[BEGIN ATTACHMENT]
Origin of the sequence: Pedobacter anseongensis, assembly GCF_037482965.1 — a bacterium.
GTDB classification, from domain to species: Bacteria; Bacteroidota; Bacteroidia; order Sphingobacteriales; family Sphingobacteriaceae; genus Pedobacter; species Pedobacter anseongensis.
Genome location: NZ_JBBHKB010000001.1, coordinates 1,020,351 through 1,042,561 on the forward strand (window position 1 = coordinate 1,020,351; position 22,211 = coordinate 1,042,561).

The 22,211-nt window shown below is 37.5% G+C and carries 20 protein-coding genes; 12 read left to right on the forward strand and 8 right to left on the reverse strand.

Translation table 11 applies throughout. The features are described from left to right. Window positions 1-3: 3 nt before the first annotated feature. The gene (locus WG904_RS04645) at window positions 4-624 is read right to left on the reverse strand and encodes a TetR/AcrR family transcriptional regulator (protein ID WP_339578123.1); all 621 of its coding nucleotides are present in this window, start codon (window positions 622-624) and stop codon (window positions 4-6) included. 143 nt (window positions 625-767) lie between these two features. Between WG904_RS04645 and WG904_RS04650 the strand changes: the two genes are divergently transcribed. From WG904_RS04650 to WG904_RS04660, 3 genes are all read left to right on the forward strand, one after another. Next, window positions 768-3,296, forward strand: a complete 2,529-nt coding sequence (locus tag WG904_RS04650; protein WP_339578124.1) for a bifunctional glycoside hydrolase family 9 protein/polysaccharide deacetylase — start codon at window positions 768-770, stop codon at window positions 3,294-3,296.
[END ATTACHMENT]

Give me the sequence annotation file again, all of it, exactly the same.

Origin of the sequence: Pedobacter anseongensis, assembly GCF_037482965.1 — a bacterium.
GTDB classification, from domain to species: Bacteria; Bacteroidota; Bacteroidia; order Sphingobacteriales; family Sphingobacteriaceae; genus Pedobacter; species Pedobacter anseongensis.
Genome location: NZ_JBBHKB010000001.1, coordinates 1,020,351 through 1,042,561 on the forward strand (window position 1 = coordinate 1,020,351; position 22,211 = coordinate 1,042,561).

The 22,211-nt window shown below is 37.5% G+C and carries 20 protein-coding genes; 12 read left to right on the forward strand and 8 right to left on the reverse strand.

Translation table 11 applies throughout. The features are described from left to right. Window positions 1-3: 3 nt before the first annotated feature. The gene (locus WG904_RS04645) at window positions 4-624 is read right to left on the reverse strand and encodes a TetR/AcrR family transcriptional regulator (protein ID WP_339578123.1); all 621 of its coding nucleotides are present in this window, start codon (window positions 622-624) and stop codon (window positions 4-6) included. 143 nt (window positions 625-767) lie between these two features. Between WG904_RS04645 and WG904_RS04650 the strand changes: the two genes are divergently transcribed. From WG904_RS04650 to WG904_RS04660, 3 genes are all read left to right on the forward strand, one after another. Next, window positions 768-3,296, forward strand: a complete 2,529-nt coding sequence (locus tag WG904_RS04650; protein WP_339578124.1) for a bifunctional glycoside hydrolase family 9 protein/polysaccharide deacetylase — start codon at window positions 768-770, stop codon at window positions 3,294-3,296.